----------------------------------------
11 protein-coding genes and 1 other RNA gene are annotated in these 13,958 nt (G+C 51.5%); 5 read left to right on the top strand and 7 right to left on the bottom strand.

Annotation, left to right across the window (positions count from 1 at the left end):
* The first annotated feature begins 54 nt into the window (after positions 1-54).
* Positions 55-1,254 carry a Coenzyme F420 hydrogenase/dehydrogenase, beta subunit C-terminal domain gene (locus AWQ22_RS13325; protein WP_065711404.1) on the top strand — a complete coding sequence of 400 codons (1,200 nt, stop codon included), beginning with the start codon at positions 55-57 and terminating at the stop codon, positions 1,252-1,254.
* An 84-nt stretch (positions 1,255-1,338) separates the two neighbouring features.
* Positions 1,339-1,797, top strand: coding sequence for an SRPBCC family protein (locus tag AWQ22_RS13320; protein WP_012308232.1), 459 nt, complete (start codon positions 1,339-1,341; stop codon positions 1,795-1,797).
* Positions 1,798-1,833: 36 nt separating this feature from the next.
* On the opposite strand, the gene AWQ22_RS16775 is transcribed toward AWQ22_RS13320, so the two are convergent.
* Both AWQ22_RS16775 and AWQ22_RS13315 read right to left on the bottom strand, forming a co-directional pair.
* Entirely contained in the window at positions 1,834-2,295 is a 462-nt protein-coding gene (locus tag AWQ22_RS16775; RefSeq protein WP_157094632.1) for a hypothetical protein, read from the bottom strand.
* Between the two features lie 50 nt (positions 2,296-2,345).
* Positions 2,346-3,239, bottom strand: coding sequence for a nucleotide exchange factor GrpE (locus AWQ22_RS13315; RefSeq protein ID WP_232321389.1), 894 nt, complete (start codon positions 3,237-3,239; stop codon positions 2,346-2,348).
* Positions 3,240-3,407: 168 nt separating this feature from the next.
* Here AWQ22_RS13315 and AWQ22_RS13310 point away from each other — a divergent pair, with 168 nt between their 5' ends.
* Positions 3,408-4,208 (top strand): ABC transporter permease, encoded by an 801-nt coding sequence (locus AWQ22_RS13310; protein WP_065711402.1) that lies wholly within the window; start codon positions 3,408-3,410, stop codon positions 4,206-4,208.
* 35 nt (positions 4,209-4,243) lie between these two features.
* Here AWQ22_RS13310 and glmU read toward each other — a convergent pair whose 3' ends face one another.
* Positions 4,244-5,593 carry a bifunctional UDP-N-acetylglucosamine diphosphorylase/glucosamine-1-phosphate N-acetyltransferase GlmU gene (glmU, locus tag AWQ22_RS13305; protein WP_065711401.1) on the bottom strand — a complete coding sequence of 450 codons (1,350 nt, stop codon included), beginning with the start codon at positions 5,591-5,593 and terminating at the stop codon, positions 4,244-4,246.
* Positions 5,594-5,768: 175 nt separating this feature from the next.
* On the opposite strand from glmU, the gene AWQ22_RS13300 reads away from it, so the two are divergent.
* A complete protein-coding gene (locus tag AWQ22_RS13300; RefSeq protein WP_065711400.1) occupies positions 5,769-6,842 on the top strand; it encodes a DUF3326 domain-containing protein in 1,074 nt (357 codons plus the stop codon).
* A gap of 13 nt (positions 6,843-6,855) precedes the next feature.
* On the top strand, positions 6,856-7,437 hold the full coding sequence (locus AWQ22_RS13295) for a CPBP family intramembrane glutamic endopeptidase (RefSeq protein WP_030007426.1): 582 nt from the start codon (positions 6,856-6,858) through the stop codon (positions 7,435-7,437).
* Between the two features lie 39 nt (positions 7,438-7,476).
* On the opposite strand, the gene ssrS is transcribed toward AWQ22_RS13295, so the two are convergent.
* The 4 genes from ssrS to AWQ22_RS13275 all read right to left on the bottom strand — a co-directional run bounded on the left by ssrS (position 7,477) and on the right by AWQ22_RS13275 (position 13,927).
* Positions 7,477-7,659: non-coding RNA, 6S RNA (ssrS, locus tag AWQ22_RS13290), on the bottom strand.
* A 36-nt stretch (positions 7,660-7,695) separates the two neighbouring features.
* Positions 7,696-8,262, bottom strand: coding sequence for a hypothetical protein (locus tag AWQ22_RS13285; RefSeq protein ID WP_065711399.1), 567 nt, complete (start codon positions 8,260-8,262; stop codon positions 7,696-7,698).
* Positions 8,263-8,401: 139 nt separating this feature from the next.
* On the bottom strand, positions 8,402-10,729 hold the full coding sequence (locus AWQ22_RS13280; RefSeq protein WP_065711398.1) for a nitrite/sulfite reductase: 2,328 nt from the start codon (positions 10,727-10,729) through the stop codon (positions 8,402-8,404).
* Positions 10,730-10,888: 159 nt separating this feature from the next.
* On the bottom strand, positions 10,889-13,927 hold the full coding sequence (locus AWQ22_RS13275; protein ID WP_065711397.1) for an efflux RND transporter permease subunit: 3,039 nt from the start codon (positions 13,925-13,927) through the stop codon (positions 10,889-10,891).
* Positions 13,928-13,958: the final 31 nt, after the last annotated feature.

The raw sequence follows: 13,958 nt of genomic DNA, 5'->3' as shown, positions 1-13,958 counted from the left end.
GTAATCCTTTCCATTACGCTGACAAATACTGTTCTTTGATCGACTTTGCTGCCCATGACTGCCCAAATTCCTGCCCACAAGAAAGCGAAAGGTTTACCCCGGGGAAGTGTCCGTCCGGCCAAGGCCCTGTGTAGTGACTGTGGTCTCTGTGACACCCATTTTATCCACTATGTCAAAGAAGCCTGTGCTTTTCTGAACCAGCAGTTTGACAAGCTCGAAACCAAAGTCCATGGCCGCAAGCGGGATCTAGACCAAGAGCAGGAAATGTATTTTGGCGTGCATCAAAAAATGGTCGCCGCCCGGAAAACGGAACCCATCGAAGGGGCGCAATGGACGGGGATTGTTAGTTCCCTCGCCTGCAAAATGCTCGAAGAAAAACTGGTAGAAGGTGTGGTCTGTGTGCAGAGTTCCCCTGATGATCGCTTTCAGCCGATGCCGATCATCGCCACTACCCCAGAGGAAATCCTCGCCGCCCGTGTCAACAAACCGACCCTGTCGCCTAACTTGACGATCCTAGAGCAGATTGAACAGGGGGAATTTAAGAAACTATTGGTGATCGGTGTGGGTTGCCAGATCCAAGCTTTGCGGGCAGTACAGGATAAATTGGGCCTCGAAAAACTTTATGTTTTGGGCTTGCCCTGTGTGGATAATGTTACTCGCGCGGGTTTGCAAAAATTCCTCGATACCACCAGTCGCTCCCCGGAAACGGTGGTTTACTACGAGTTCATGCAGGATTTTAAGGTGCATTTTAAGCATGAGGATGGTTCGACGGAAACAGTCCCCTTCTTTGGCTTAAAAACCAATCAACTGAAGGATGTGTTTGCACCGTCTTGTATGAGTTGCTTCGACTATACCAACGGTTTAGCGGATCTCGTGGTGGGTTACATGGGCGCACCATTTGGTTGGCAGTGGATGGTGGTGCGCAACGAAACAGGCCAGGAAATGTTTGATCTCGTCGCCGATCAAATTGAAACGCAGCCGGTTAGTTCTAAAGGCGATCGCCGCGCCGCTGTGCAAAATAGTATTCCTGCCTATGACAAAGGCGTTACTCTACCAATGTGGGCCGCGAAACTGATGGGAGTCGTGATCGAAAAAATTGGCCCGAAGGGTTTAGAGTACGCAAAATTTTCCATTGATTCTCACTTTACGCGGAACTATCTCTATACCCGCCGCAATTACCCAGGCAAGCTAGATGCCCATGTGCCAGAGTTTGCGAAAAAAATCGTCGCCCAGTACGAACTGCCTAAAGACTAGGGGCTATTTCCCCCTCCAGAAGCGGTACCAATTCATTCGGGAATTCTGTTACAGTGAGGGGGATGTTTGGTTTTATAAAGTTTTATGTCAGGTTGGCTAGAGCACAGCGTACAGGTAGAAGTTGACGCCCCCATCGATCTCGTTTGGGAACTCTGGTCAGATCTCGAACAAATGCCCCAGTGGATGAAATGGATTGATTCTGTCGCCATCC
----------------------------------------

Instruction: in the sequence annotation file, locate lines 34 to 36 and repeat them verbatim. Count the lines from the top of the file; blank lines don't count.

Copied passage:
* Positions 13,928-13,958: the final 31 nt, after the last annotated feature.

The raw sequence follows: 13,958 nt of genomic DNA, 5'->3' as shown, positions 1-13,958 counted from the left end.
GTAATCCTTTCCATTACGCTGACAAATACTGTTCTTTGATCGACTTTGCTGCCCATGACTGCCCAAATTCCTGCCCACAAGAAAGCGAAAGGTTTACCCCGGGGAAGTGTCCGTCCGGCCAAGGCCCTGTGTAGTGACTGTGGTCTCTGTGACACCCATTTTATCCACTATGTCAAAGAAGCCTGTGCTTTTCTGAACCAGCAGTTTGACAAGCTCGAAACCAAAGTCCATGGCCGCAAGCGGGATCTAGACCAAGAGCAGGAAATGTATTTTGGCGTGCATCAAAAAATGGTCGCCGCCCGGAAAACGGAACCCATCGAAGGGGCGCAATGGACGGGGATTGTTAGTTCCCTCGCCTGCAAAATGCTCGAAGAAAAACTGGTAGAAGGTGTGGTCTGTGTGCAGAGTTCCCCTGATGATCGCTTTCAGCCGATGCCGATCATCGCCACTACCCCAGAGGAAATCCTCGCCGCCCGTGTCAACAAACCGACCCTGTCGCCTAACTTGACGATCCTAGAGCAGATTGAACAGGGGGAATTTAAGAAACTATTGGTGATCGGTGTGGGTTGCCAGATCCAAGCTTTGCGGGCAGTACAGGATAAATTGGGCCTCGAAAAACTTTATGTTTTGGGCTTGCCCTGTGTGGATAATGTTACTCGCGCGGGTTTGCAAAAATTCCTCGATACCACCAGTCGCTCCCCGGAAACGGTGGTTTACTACGAGTTCATGCAGGATTTTAAGGTGCATTTTAAGCATGAGGATGGTTCGACGGAAACAGTCCCCTTCTTTGGCTTAAAAACCAATCAACTGAAGGATGTGTTTGCACCGTCTTGTATGAGTTGCTTCGACTATACCAACGGTTTAGCGGATCTCGTGGTGGGTTACATGGGCGCACCATTTGGTTGGCAGTGGATGGTGGTGCGCAACGAAACAGGCCAGGAAATGTTTGATCTCGTCGCCGATCAAATTGAAACGCAGCCGGTTAGTTCTAAAGGCGATCGCCGCGCCGCTGTGCAAAATAGTATTCCTGCCTATGACAAAGGCGTTACTCTACCAATGTGGGCCGCGAAACTGATGGGAGTCGTGATCGAAAAAATTGGCCCGAAGGGTTTAGAGTACGCAAAATTTTCCATTGATTCTCACTTTACGCGGAACTATCTCTATACCCGCCGCAATTACCCAGGCAAGCTAGATGCCCATGTGCCAGAGTTTGCGAAAAAAATCGTCGCCCAGTACGAACTGCCTAAAGACTAGGGGCTATTTCCCCCTCCAGAAGCGGTACCAATTCATTCGGGAATTCTGTTACAGTGAGGGGGATGTTTGGTTTTATAAAGTTTTATGTCAGGTTGGCTAGAGCACAGCGTACAGGTAGAAGTTGACGCCCCCATCGATCTCGTTTGGGAACTCTGGTCAGATCTCGAACAAATGCCCCAGTGGATGAAATGGATTGATTCTGTCGCCATCC